Long-term projects often take a back burner when life’s all-star distractions—our livelihoods, chores, and loved ones—demand our attention.
One way to work more efficiently if there are a lot of other things on your mind is to use if-then planning, a prioritization system that asks you to plan—in advance—the conditions under which you will take a specific action.
This kind of planning breaks down big tasks and creates a manageable schedule with built-in wiggle room as your plans develop. Tasks become tangible, reasonable, much more doable. Here are some examples:
If my volunteer doesn’t respond to my email by 4:00 p.m., then I will try calling her.
If I haven’t finished my donor letter by Wednesday, then I will do it on Thursday before my shift starts.
If it is the first Monday of the month, then I will spend one hour planning my meetings for the week.
If-then planning is a very effective method for getting stuff done. One study shows that subjects who used if-then thinking were two to three times more likely to accomplish their goals than their regular “to do” list counterparts.
A recent 99U article by Dr. Heidi Grant Halvorson of Columbia Business School’s Motivation Science Center explores why this kind of thinking works so well:
Why are these plans so effective? Because they are written in the language of your brain—the language of contingencies. Human beings are particularly good at encoding and remembering information in “If X, then Y” terms, and using these contingencies to guide our behavior, often below our awareness.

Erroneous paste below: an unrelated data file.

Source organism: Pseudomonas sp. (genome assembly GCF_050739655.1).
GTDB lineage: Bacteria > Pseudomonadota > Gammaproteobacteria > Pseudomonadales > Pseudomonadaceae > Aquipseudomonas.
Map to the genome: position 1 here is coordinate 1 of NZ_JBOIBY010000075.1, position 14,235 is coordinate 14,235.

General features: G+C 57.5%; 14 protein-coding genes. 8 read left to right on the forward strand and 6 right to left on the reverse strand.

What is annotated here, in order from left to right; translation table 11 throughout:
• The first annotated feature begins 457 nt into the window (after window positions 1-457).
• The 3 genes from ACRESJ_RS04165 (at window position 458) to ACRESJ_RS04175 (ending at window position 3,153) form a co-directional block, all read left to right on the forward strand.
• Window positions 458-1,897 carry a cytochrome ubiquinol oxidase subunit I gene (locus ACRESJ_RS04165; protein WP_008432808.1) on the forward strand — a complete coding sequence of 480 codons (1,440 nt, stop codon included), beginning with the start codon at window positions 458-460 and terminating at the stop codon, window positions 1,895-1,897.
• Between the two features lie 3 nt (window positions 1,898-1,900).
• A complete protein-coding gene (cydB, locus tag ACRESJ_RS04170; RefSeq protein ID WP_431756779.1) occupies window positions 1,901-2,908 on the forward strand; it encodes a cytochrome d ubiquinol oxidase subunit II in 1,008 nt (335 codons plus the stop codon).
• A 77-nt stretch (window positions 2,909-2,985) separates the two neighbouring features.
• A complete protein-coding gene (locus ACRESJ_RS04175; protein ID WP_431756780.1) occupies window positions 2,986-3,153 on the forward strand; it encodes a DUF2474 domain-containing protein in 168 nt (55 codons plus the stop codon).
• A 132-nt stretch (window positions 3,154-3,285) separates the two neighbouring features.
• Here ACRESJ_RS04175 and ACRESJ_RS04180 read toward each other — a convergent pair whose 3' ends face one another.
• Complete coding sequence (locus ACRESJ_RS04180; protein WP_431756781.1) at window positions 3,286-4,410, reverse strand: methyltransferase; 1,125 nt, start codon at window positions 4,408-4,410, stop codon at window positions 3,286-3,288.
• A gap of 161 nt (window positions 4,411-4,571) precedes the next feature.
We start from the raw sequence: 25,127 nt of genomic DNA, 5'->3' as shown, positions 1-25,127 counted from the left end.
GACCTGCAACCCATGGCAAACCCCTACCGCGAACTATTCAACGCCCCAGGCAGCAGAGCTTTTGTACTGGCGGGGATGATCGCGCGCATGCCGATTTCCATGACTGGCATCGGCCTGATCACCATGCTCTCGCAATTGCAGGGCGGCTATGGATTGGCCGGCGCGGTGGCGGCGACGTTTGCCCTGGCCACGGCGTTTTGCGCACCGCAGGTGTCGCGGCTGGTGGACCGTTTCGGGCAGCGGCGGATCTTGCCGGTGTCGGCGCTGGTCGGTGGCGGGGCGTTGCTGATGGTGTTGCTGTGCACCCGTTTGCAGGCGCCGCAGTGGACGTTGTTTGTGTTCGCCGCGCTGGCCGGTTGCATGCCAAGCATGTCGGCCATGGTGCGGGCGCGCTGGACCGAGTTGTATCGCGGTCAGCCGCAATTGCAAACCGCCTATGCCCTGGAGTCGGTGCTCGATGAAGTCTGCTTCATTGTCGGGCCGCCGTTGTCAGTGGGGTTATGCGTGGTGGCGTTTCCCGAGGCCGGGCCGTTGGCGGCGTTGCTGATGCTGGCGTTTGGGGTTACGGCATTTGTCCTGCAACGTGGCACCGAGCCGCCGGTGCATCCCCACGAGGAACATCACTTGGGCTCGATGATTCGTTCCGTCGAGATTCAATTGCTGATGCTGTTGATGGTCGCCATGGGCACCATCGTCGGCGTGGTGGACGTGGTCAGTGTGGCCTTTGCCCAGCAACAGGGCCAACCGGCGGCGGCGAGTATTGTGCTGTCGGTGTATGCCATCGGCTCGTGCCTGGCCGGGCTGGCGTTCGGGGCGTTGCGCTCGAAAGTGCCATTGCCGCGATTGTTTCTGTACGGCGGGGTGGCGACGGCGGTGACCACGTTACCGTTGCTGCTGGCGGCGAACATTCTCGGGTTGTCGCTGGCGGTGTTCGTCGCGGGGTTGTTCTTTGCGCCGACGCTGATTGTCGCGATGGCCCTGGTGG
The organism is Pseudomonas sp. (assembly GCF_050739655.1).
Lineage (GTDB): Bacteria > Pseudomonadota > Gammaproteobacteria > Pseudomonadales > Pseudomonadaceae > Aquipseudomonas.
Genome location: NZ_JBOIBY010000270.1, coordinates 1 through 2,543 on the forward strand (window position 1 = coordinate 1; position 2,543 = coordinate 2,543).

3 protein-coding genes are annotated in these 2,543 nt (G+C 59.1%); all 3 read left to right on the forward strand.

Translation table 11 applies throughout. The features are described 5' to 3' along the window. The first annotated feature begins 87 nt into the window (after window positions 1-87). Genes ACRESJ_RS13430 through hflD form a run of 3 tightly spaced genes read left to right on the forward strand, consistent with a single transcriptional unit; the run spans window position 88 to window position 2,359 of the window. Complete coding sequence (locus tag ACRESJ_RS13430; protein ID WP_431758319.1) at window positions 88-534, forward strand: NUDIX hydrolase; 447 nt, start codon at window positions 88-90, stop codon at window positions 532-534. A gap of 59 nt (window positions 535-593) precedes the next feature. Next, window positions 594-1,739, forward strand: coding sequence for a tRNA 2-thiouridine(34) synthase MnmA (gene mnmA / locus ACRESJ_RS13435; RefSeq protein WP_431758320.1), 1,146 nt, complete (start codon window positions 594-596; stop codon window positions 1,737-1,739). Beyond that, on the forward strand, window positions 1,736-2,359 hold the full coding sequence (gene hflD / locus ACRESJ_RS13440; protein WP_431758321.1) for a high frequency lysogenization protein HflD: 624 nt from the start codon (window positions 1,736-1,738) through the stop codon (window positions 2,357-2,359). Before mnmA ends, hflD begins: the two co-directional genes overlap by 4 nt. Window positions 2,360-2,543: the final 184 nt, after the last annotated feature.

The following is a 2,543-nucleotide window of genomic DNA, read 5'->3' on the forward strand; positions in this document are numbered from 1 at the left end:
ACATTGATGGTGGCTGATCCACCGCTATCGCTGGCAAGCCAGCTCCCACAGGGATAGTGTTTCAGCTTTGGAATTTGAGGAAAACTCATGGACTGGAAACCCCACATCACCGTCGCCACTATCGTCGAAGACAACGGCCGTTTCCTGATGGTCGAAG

Once you’ve formulated your if-then plan, your unconscious brain will start scanning the environment, searching for the situation in the “if” part of your plan. This enables you to seize the critical moment (“Oh, it’s 4pm! I’d better return those calls”), even when you are busy doing other things.
Since you’ve already decided exactly what you need to do, you can execute the plan without having to consciously think about it or waste time deliberating what you should do next. (Sometimes this is conscious, and you actually realize you are following through on your plan. The point is it doesn’t have to be conscious, which means your plans can get carried out when you are preoccupied with other things, and that is incredibly useful.)
So here goes: if you are struggling to get things done today, then you should try using if-then thinking to be more efficient.
What “if-then” plans will you make today? Share in the comments below.